But the things that a reporter investigates don’t all have to end up in the story. Hannen could have looked into whether the switch in V.’s gender presentation was genuinely a part of a greater con and, if it was, made it absolutely clear that V. was in disguise as a woman. This would have still been a very tricky line of reporting that would have scooted very close to tropes of “Trans women are all frauds trying to trick you” but, considering the other fraud going on, it would have, I think, been a tricky line of reporting worth trying.

    But, after investigating, once it became clear that she really was a transgender woman who also not being completely honest with her investors about the credentials that led them to give her money, someone–Hannen, his editors, someone, anyone, god, anyone–should have moved the focus onto the things she did wrong and left her gender alone.

    That investigation would have still royally sucked for Dr. V. Being questioned about whether you’re “really” a woman or just a man in disguise is shitty. But, I think, it’s the kind of shitty that, when you’ve been lying to a lot of people about a lot of things–your family background, your education, your financial situation, your expertise–in order to get money out of them and at least one of your relatives describe you as a “con man,” is the kind of shitty you have to expect is going to come up when you get caught. Every con artist hears “Is anything you told me true?” at least once in her life, so Dr. V. had to know that was a risk she was taking when she lied to investors.

    But I think the ways Hannen failed here were because he just assumed that, because she was lying to investors in order to get their money, any discrepancies in her life story were therefore also lies that served, somehow, to contribute to her fraud. And thus we are where we are.

    And I am troubled in my heart, because I have never known someone who fucked up this bad.

  8. I agree with grandefille completely; relevance–and taste–matter. Also, with Aunt B that there should have been an editor stepping in there–if there are any. But I want to add this: It’s a truism that, even if you’ve been utterly responsible and sensitive in handling a story, you can not be sure about the reaction everywhere; there is certainly a point beyond which you’re NOT responsible for how someone responds to what you’ve written,and you will live with those unpredictable consequences as you can. I can’t see any excuse or explanation at all, though, for reporting what the writer apparently found to be scrumptiously “dark” details about his subject’s previous attempted suicide, or writiting with this tone, being aware of that incident. (THEN he volunteers the personal details he did–irrelevant as they turn out to be). If the point had simply been that he was taken aback that the invention turned out to have come from this person, about a sentence would have done the job, along the lines of “With a background that proved to be, on investigation, not that of a physicist at a military skunk works, but of one very smart gas station supervisor, her ideas for the club and their execution are just that much more astonishing.”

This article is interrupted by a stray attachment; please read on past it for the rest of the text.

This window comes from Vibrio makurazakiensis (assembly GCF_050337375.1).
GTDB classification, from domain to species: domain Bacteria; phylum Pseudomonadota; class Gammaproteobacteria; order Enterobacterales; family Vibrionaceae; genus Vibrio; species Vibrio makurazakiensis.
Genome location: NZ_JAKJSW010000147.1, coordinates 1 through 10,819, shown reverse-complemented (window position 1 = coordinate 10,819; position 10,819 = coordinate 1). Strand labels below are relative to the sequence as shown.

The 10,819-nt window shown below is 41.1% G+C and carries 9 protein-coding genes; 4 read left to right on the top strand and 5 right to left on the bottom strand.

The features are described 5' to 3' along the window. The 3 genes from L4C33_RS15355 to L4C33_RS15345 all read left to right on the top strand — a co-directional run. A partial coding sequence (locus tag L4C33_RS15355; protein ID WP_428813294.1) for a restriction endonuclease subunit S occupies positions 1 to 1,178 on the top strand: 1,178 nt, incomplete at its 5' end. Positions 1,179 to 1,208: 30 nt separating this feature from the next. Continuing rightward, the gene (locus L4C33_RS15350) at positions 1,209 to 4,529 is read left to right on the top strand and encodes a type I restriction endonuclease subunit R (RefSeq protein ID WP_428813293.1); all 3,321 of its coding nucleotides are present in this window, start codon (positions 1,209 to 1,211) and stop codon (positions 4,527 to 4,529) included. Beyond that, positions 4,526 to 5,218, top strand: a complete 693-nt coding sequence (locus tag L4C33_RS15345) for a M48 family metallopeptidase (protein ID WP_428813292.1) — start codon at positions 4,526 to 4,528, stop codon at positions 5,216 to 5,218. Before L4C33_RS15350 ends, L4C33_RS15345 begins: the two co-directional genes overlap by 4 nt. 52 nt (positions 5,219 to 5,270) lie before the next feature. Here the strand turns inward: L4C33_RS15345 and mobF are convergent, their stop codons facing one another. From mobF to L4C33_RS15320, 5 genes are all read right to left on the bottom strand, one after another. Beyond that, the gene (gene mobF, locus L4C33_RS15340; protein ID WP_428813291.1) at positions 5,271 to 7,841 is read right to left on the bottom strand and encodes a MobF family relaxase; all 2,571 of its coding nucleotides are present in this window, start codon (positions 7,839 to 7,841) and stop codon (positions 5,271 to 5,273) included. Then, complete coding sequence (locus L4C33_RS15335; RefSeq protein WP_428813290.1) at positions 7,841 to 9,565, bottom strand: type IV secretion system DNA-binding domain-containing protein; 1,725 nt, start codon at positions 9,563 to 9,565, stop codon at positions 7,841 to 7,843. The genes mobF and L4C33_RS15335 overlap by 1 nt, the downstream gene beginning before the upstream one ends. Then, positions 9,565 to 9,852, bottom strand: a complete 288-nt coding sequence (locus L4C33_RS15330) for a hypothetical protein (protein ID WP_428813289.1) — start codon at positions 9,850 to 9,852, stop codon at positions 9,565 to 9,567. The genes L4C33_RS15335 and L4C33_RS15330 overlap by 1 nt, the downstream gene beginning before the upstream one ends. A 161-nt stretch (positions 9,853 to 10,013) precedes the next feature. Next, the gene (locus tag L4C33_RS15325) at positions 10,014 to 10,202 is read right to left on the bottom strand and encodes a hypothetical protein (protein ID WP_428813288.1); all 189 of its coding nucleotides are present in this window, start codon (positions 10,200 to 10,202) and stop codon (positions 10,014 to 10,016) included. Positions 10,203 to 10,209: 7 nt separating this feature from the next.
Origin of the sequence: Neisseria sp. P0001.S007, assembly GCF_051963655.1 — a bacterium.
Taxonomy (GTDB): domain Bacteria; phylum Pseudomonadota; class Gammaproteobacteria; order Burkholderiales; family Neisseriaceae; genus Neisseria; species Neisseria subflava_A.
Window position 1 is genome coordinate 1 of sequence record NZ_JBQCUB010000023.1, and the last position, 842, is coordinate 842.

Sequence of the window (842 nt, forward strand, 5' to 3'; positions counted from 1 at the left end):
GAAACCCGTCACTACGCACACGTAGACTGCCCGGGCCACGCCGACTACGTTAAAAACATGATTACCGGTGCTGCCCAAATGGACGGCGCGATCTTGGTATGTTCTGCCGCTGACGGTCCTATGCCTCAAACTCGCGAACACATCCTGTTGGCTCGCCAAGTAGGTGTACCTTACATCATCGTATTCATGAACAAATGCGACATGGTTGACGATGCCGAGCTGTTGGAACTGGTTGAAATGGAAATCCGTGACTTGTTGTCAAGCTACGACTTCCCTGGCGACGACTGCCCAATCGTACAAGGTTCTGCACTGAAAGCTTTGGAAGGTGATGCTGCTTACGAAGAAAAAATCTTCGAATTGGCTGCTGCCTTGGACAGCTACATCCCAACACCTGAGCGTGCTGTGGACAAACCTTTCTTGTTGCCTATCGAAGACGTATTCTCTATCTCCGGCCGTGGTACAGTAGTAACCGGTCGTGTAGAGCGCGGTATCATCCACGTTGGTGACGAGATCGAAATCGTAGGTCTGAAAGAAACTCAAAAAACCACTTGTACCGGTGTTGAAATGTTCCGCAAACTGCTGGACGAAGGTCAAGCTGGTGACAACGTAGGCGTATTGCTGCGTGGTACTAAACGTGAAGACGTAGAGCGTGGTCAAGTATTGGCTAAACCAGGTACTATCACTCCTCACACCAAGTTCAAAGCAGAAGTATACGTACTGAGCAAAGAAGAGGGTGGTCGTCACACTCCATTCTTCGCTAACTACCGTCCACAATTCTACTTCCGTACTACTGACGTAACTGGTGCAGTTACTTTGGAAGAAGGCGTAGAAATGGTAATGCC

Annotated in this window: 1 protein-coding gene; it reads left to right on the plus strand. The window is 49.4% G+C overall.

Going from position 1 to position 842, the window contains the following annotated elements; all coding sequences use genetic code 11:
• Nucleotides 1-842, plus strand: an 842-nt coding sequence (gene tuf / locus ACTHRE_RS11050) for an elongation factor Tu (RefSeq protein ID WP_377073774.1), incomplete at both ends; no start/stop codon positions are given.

9. I suddenly realized that I should humbly apologize to anyone offended by a sentence in my godawful long comment above.

    My writing “You begged me not to tell, but eff you, freak” was intended to convey the hurtful, spiteful, malicious tone of the article as it came across to me and the way Dr. V was disrespected, not to cast another hateful name her way. I can never know what she suffered as a transgender person, but as a woman of size with a throaty voice who’s been physically attacked twice in public by strangers using that word and others like it, I do have a very very small inkling of the pain and fear it evokes.

    I sincerely apologize to any readers, and to our hostess, for the offense my inconsiderate phrasing may have caused. I’ll think and write more carefully.

  10. This is not quite the same thing, but it’s similar in a kind of way.

    I’m rerereading _Fatal Vision_, I book I last read 15 years ago, before I settled into being a writer.

    As I reread it this time I’m struck with the way McGinniss dangles irrelevant facts as a way to enhance his narrative and persuade the reader to the truth of his opinion. I think that’s one of the tools that journalists use frequently. I’m not a journalist and don’t know the ethics behind it, but I do think it’s common.

    And I think that’s part of what went on here. CH was in possession of a fact that, while not pertinent to the story, added colour and spice. I can see how a writer could see his subject’s transgender as a point of interest whereas readers without a full understanding of the complexities of transgender would see it as another tick mark against the subject.

    That’s what I think is dangerous about journalism and why I never wanted to go into it. When you tell a story about fake people your enthusiasm for the tale is less hurtful.